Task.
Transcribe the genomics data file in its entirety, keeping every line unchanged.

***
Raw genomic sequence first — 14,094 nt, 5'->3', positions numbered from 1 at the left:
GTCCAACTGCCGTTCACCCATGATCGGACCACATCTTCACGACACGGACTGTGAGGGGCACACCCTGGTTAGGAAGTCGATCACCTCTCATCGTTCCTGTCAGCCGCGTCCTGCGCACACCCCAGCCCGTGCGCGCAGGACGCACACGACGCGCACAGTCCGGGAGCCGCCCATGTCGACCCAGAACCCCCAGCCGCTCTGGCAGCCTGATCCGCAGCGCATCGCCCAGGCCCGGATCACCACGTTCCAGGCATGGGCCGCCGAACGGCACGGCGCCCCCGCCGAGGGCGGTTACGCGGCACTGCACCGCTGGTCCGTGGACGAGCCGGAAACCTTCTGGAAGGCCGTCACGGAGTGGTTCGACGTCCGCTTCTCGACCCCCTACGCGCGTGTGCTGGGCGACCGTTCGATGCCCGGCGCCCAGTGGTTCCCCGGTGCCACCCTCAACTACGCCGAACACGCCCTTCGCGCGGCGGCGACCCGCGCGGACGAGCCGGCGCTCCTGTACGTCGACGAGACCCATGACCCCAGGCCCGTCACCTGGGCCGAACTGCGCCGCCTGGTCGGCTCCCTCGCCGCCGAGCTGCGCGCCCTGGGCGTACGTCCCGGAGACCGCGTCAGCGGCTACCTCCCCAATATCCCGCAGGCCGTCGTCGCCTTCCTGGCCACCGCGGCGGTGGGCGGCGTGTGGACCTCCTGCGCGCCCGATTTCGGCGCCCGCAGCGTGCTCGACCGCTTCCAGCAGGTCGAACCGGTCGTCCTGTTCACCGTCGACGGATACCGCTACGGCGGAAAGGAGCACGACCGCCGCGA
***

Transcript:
Raw genomic sequence first — 14,094 nt, 5'->3', positions numbered from 1 at the left:
GTCCAACTGCCGTTCACCCATGATCGGACCACATCTTCACGACACGGACTGTGAGGGGCACACCCTGGTTAGGAAGTCGATCACCTCTCATCGTTCCTGTCAGCCGCGTCCTGCGCACACCCCAGCCCGTGCGCGCAGGACGCACACGACGCGCACAGTCCGGGAGCCGCCCATGTCGACCCAGAACCCCCAGCCGCTCTGGCAGCCTGATCCGCAGCGCATCGCCCAGGCCCGGATCACCACGTTCCAGGCATGGGCCGCCGAACGGCACGGCGCCCCCGCCGAGGGCGGTTACGCGGCACTGCACCGCTGGTCCGTGGACGAGCCGGAAACCTTCTGGAAGGCCGTCACGGAGTGGTTCGACGTCCGCTTCTCGACCCCCTACGCGCGTGTGCTGGGCGACCGTTCGATGCCCGGCGCCCAGTGGTTCCCCGGTGCCACCCTCAACTACGCCGAACACGCCCTTCGCGCGGCGGCGACCCGCGCGGACGAGCCGGCGCTCCTGTACGTCGACGAGACCCATGACCCCAGGCCCGTCACCTGGGCCGAACTGCGCCGCCTGGTCGGCTCCCTCGCCGCCGAGCTGCGCGCCCTGGGCGTACGTCCCGGAGACCGCGTCAGCGGCTACCTCCCCAATATCCCGCAGGCCGTCGTCGCCTTCCTGGCCACCGCGGCGGTGGGCGGCGTGTGGACCTCCTGCGCGCCCGATTTCGGCGCCCGCAGCGTGCTCGACCGCTTCCAGCAGGTCGAACCGGTCGTCCTGTTCACCGTCGACGGATACCGCTACGGCGGAAAGGAGCACGACCGCCGCGA